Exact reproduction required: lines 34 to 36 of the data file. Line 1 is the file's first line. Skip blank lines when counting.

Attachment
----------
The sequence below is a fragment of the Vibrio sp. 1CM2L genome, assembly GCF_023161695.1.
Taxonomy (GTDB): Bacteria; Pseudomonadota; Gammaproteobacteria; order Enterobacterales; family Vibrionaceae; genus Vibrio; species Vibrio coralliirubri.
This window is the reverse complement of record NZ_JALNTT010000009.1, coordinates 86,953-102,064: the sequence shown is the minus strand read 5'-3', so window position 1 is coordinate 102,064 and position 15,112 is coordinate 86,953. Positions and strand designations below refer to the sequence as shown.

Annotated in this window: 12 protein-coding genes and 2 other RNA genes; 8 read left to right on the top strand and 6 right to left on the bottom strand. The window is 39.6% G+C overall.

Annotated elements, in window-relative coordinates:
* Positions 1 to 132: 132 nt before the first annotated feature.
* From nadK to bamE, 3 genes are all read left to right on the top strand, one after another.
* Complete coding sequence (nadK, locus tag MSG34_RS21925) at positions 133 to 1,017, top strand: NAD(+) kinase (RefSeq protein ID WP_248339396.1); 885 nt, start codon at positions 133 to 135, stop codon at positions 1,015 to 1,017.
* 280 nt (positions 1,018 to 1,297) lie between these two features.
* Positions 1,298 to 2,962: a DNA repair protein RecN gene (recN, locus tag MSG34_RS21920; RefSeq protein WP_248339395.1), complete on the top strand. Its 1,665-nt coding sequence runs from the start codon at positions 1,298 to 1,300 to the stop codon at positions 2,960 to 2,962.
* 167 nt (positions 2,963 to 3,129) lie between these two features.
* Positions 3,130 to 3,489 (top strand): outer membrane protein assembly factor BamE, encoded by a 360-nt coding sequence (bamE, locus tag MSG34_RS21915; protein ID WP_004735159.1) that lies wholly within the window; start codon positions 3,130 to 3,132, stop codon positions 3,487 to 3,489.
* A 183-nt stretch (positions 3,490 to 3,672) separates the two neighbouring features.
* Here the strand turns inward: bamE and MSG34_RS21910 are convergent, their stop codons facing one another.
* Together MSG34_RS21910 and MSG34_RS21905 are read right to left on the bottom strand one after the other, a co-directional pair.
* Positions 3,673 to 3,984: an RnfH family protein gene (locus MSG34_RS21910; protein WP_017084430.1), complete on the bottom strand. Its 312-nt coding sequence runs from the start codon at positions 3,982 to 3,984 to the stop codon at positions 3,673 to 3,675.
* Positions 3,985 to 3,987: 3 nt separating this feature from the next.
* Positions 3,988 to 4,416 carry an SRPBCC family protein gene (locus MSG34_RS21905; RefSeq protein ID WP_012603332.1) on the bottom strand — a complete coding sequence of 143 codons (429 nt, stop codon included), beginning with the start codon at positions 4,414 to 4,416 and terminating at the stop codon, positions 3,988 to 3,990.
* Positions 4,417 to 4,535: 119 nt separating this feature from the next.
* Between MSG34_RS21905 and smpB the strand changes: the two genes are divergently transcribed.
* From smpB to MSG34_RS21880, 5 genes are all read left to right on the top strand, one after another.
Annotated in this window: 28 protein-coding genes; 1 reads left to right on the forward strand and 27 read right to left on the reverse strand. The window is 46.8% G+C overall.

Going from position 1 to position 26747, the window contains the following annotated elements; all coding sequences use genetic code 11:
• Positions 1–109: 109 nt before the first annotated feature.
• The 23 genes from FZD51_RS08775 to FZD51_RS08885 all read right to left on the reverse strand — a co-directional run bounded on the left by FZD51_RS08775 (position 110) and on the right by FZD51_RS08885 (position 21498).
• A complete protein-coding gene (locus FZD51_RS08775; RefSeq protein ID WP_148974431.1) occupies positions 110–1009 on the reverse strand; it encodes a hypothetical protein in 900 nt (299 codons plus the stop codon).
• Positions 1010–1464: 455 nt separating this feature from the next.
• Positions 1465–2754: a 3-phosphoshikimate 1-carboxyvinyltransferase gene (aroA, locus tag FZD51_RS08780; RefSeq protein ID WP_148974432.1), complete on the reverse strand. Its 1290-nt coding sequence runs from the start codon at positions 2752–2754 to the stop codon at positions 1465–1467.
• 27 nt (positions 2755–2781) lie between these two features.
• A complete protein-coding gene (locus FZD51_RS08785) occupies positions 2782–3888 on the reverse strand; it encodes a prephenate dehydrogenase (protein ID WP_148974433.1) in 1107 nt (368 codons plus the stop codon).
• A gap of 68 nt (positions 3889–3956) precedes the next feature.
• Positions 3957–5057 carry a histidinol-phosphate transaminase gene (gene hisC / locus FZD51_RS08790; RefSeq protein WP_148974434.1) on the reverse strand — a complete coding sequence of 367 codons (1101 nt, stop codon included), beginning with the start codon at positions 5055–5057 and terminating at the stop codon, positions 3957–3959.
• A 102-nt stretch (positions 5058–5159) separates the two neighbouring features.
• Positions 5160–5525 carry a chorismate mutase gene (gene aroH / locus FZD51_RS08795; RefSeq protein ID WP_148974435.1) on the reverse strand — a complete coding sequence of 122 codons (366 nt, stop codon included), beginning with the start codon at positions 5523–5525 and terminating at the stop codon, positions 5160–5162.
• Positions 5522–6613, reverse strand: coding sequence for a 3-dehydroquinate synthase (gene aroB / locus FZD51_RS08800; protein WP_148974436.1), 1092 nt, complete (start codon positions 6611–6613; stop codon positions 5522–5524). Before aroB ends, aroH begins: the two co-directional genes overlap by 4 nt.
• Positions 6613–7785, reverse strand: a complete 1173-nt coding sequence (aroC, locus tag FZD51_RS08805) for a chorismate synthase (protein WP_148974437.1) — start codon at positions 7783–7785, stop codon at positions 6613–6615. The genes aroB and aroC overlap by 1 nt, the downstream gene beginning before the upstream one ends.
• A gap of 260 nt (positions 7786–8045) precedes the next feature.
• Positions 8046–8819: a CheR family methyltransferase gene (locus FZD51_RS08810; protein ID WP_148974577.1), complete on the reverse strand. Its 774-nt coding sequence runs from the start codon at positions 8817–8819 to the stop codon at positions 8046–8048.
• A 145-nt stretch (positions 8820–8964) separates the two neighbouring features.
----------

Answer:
• Positions 5160–5525 carry a chorismate mutase gene (gene aroH / locus FZD51_RS08795; RefSeq protein ID WP_148974435.1) on the reverse strand — a complete coding sequence of 122 codons (366 nt, stop codon included), beginning with the start codon at positions 5523–5525 and terminating at the stop codon, positions 5160–5162.
• Positions 5522–6613, reverse strand: coding sequence for a 3-dehydroquinate synthase (gene aroB / locus FZD51_RS08800; protein WP_148974436.1), 1092 nt, complete (start codon positions 6611–6613; stop codon positions 5522–5524). Before aroB ends, aroH begins: the two co-directional genes overlap by 4 nt.
• Positions 6613–7785, reverse strand: a complete 1173-nt coding sequence (aroC, locus tag FZD51_RS08805) for a chorismate synthase (protein WP_148974437.1) — start codon at positions 7783–7785, stop codon at positions 6613–6615. The genes aroB and aroC overlap by 1 nt, the downstream gene beginning before the upstream one ends.